The type I form of multiple endocrine neoplasia typically affects the:
- parathyroid gland
- pancreatic islets
- anterior pituitary gland
The gene for MEN-I has been mapped to chromosome 11q13.
Parathyroid tumours occur in over 90% of cases resulting in hypercalcaemia and sometimes, clinical hyperparathyroidism.
Multiple tumours of the endocrine pancreas are present in up to 75% of cases. Gastrinoma leading to the Zollinger - Ellison syndrome is the largest single cause of morbidity and mortality in MEN - I. Other tumours include insulinoma, and rarely, vipoma and glucagonoma.
Anterior pituitary gland tumours are present in about 50% of cases. Most secrete either prolactin, growth hormone or adrenocorticotrophin with associated symptoms of amenorrhoea or galactorrhoea, acromegaly or Cushing's syndrome respectively. Others are clinically non-functional and produce symptoms of pituitary hypofunction or visual field loss.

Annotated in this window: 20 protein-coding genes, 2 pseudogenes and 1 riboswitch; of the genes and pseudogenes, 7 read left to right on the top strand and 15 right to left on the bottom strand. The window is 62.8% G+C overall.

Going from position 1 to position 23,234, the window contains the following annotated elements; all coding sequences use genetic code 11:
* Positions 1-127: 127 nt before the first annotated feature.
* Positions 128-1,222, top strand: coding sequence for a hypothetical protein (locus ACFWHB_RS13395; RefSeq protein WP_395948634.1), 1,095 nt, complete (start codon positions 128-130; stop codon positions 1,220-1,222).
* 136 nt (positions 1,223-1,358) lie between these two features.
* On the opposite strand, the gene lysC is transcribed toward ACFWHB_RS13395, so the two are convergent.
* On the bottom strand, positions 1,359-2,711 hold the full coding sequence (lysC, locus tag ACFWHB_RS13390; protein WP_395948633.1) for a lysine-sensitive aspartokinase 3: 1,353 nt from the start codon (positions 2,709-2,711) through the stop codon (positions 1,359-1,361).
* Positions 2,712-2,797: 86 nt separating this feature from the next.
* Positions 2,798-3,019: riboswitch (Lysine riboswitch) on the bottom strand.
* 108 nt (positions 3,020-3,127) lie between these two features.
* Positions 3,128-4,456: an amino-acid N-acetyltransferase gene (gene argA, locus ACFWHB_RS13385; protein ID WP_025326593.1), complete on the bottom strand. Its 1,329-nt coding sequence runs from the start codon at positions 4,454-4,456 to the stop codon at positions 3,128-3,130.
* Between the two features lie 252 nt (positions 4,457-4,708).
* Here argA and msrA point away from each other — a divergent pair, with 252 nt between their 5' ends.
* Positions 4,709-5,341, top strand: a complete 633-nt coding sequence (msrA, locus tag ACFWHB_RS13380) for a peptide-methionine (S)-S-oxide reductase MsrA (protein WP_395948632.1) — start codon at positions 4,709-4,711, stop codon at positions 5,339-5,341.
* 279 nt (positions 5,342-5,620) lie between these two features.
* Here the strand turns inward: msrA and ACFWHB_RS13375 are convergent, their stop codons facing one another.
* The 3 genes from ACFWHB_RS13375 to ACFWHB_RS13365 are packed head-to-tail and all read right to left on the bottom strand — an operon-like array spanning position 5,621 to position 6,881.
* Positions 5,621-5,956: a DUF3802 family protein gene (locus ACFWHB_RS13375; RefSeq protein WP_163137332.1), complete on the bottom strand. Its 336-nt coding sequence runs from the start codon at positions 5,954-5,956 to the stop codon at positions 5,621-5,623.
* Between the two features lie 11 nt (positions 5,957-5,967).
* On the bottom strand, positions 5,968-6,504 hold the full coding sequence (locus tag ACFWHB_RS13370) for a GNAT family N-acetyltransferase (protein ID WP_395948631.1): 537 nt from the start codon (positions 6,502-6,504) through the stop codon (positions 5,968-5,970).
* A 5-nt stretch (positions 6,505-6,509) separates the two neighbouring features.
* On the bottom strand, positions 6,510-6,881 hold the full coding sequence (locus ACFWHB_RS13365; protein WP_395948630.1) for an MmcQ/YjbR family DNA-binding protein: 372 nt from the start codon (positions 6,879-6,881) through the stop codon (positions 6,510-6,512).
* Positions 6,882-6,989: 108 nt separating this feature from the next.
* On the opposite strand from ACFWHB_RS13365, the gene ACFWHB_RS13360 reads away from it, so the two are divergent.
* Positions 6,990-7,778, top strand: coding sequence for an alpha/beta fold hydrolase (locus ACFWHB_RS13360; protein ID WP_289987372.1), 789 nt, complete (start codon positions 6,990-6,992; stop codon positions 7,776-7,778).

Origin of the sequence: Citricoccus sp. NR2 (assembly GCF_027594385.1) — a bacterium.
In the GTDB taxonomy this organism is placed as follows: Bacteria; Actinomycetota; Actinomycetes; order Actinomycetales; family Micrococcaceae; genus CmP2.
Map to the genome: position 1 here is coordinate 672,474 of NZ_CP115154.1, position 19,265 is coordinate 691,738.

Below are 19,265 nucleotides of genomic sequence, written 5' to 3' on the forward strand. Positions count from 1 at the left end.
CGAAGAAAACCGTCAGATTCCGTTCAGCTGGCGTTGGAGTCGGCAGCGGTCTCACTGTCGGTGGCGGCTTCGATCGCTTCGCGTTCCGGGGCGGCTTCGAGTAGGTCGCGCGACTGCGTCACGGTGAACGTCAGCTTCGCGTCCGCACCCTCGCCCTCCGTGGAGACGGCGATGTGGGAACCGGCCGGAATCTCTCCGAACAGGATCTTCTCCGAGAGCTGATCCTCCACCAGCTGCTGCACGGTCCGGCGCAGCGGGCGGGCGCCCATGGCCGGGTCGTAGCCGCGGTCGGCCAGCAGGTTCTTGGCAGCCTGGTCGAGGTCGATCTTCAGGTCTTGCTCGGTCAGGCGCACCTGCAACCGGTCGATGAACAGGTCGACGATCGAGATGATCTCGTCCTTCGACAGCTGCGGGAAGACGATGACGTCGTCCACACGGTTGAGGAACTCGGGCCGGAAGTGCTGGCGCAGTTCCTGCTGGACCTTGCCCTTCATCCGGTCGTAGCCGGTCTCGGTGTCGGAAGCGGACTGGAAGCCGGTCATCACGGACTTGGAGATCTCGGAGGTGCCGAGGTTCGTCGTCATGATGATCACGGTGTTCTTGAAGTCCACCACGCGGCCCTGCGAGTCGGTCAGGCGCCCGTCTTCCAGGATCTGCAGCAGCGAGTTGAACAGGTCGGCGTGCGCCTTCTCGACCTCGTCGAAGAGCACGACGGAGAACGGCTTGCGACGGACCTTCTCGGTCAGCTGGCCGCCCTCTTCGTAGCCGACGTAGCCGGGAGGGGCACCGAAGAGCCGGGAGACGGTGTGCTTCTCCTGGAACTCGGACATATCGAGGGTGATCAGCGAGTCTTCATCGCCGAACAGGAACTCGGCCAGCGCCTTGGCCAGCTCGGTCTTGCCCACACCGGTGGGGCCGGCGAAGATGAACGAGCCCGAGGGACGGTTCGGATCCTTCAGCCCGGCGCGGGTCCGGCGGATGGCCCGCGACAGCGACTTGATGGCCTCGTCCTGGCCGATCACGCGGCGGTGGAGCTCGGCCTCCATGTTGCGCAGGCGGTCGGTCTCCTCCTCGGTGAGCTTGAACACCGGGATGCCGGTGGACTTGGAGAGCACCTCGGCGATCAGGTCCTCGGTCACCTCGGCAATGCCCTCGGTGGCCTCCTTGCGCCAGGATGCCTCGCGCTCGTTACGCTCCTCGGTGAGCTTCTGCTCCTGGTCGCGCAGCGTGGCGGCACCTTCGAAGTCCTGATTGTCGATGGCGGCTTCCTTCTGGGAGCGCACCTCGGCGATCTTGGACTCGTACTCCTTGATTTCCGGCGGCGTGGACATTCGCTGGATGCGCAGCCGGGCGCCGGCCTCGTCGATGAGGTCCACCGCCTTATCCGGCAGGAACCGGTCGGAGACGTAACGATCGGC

Occasionally, carcinoid tumours and tumours of the adrenal cortex may occur.
Often, only one major lesion is evident clinically but other asymptomatic tumours are present and discovered when investigated directly. The high occurrence of parathyroid tumours and hypercalcaemia make serum calcium a useful indicator of MEN-I in suspected individuals.
Last reviewed 07/2021